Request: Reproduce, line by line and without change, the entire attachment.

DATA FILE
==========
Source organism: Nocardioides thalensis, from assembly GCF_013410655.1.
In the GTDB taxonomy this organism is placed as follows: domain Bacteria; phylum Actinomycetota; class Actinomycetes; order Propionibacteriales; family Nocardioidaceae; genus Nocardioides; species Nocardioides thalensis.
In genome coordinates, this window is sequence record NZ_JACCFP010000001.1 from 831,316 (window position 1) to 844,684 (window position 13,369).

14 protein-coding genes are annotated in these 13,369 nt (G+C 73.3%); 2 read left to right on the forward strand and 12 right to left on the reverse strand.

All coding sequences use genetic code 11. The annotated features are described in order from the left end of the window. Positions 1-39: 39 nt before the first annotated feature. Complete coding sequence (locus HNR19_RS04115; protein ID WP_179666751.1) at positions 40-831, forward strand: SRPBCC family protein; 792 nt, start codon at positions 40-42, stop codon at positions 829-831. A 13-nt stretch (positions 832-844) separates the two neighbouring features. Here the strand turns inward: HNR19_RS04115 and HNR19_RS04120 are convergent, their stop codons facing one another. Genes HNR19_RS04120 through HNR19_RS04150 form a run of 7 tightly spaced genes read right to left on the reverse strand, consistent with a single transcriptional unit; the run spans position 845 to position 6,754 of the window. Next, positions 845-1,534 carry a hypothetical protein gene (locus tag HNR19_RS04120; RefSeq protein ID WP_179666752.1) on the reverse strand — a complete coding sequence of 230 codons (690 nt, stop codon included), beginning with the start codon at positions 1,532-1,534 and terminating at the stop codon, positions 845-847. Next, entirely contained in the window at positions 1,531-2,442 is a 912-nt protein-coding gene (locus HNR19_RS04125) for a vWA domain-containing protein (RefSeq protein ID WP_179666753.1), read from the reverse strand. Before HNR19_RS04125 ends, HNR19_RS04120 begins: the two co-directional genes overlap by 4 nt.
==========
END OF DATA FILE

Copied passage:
Source organism: Nocardioides thalensis, from assembly GCF_013410655.1.
In the GTDB taxonomy this organism is placed as follows: domain Bacteria; phylum Actinomycetota; class Actinomycetes; order Propionibacteriales; family Nocardioidaceae; genus Nocardioides; species Nocardioides thalensis.
In genome coordinates, this window is sequence record NZ_JACCFP010000001.1 from 831,316 (window position 1) to 844,684 (window position 13,369).

14 protein-coding genes are annotated in these 13,369 nt (G+C 73.3%); 2 read left to right on the forward strand and 12 right to left on the reverse strand.

All coding sequences use genetic code 11. The annotated features are described in order from the left end of the window. Positions 1-39: 39 nt before the first annotated feature. Complete coding sequence (locus HNR19_RS04115; protein ID WP_179666751.1) at positions 40-831, forward strand: SRPBCC family protein; 792 nt, start codon at positions 40-42, stop codon at positions 829-831. A 13-nt stretch (positions 832-844) separates the two neighbouring features. Here the strand turns inward: HNR19_RS04115 and HNR19_RS04120 are convergent, their stop codons facing one another. Genes HNR19_RS04120 through HNR19_RS04150 form a run of 7 tightly spaced genes read right to left on the reverse strand, consistent with a single transcriptional unit; the run spans position 845 to position 6,754 of the window. Next, positions 845-1,534 carry a hypothetical protein gene (locus tag HNR19_RS04120; RefSeq protein ID WP_179666752.1) on the reverse strand — a complete coding sequence of 230 codons (690 nt, stop codon included), beginning with the start codon at positions 1,532-1,534 and terminating at the stop codon, positions 845-847. Next, entirely contained in the window at positions 1,531-2,442 is a 912-nt protein-coding gene (locus HNR19_RS04125) for a vWA domain-containing protein (RefSeq protein ID WP_179666753.1), read from the reverse strand. Before HNR19_RS04125 ends, HNR19_RS04120 begins: the two co-directional genes overlap by 4 nt.